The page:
Sunday, May 11, 2008

THE TRUFFLE HOUND IS GONE: Orthodontics for Blue-tick Hounds


(NOTE: Winter is over and the longer days are lit with sunshine. Read a good book into the twilight, not crap like James Frey’s new novel that he pimps as recompense for his phony memoirs. Try Stendahl’s THE RED AND THE BLACK, Arturo Perez-Reverte’s THE QUEEN OF THE SOUTH, or Ovid’s METAMORPHOSIS. Slip on your reading glasses and indulge. Burn your television set.)


Poet and publisher Jonathan Williams passed away on March 16, eight days into his seventy-ninth year, at his home in Highlands, North Carolina. He studied with Charles Olson at Black Mountain College, where he also began making books as The Jargon Society. Williams published and championed poets like Olson, Mina Loy, Lorine Niedecker, Joel Oppenheimer, and James Broughton. His own work showed a delight in the possibilities of the word, from his early AN EAR IN BARTRAM’S TREE (NY: New Directions, 1969) to JUBILANT THICKET: NEW AND SELECTED POEMS (Port Townsend, WA: Copper Canyon Press, 2004). Jonathan was also a first class essayist, gourmand, hiker of the Appalachian Trail and Dentdale, and photographer.

Conversation with Jonathan went everywhere: baseball, the novels of K.C. Constantine, the dumbing down of education, Gustav Mahler symphonies, outsider art, and how the beer at a roadside tavern near Black Mountain College made the greatest impact on contemporary letters. He praised the honest and damned the fools with his voluptuary pen.

Writing about Jonathan Williams in the past tense is wrong. He breathes and stomps the terra in every book out there with his name on the front cover. That some are of print should not dissuade anyone from the search. The gentleman from North Carolina deserves no less. Tip a fork to the memory of Jonathan with a plate of his favorite Hoppin’ John.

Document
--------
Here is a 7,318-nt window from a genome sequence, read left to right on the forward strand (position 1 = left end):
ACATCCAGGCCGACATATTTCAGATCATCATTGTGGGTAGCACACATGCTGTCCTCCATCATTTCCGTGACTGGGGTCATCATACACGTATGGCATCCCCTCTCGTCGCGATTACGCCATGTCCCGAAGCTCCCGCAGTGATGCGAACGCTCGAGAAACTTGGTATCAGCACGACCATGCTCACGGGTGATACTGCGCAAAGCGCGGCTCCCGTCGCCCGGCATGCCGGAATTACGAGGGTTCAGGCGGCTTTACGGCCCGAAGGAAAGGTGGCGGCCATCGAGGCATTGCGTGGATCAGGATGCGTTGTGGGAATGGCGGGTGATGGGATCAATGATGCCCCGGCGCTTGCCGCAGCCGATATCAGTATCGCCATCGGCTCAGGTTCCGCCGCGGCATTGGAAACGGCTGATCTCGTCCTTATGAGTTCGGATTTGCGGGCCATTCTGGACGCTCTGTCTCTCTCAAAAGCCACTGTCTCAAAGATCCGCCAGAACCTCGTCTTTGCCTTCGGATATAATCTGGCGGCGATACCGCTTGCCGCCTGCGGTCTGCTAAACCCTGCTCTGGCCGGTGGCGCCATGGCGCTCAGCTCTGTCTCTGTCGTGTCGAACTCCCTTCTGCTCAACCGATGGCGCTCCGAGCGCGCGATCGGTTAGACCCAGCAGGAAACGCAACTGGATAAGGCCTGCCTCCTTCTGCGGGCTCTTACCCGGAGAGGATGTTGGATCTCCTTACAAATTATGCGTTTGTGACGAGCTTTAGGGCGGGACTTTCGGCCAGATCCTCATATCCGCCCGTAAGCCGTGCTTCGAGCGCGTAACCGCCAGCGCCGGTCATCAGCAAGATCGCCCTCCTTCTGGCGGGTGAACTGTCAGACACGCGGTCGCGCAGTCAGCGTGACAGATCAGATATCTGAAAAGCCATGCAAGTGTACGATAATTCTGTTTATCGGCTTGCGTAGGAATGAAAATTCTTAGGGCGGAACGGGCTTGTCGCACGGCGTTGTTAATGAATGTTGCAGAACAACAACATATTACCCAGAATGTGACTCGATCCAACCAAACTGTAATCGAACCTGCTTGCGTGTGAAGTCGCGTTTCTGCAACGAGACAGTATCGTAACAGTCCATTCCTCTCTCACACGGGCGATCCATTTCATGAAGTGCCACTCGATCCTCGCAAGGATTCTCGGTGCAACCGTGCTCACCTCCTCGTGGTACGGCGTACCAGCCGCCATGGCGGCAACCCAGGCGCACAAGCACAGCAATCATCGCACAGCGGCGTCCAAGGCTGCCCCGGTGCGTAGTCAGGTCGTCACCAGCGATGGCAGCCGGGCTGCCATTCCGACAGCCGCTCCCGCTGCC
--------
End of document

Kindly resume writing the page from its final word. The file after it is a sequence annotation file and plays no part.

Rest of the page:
HOPPIN' JOHN

2 cups black-eyed peas
1 large onion
4 cups chicken broth
1 pound unsliced bacon
1/4 teaspoon red pepper flakes
2 cups long-grain white rice

Anyone who knows anything about cooking dried legumes knows that before they go into the pot the peas must be pawed through to pick out the rocks. Put them in a bowl filled with cold water and let sit while listening to Anton Bruckner, and then drain and rinse.

In a large pot, place the clean black-eyed peas and fill with enough water to cover. Set the burner a touch under high heat until the peas boil. Turn off the heat, slap on a lid, and let the peas sit for one hour as you read Basil Bunting to your guests. Drain the peas in a colander and rinse.

Chop the onion. In the same pot, combine chicken broth, black-eyed peas, bacon, onion, and red pepper. Keep the heat to medium for 1-1/2 hours. This is not the time to be fooling with music and poetry. Watch the pot so it never boils. Take out the bacon and cut into manageable pieces. Stir the bacon and uncooked rice into the pot. Use the lid again and let simmer for 25 minutes or until liquid is sucked into the rice and peas. Serve to six of your best friends.


A CLASS FOR THOSE WITH CLASS

“Book Proposals Basics for Beginners” is a one-day workshop taught by me and sponsored by Book Passage on Saturday, August 9, 2008. The event will be held from 10:00 AM to 4:00 PM at 51 Tamal Vista Boulevard in Corte Madera, CA.

The book proposal is the single most important tool in the development of a book. It is a sales tool for the writer to find an agent, and through them a publisher. The proposal also provides a map for the final manuscript. Topics include query letters, writing for clarity, research, developing a platform, and working with agents. Sal Glynn is a freelance editor and writer who has edited more than 300 books for publishers on both coasts, and the writer of THE DOG WALKED DOWN THE STREET: AN OUTSPOKEN GUIDE FOR WRITERS WHO WANT TO PUBLISH. The gig costs $95 (an outrageous bargain) and enrollment is through the Book Passage Bookstore:

51 Tamal Vista Boulevard
Corte Madera, CA 94925
(415) 927-0960
(800) 999-7909
Fax (415) 924-3838
www.bookpassage.com


NEXT: Howls From the Kennel

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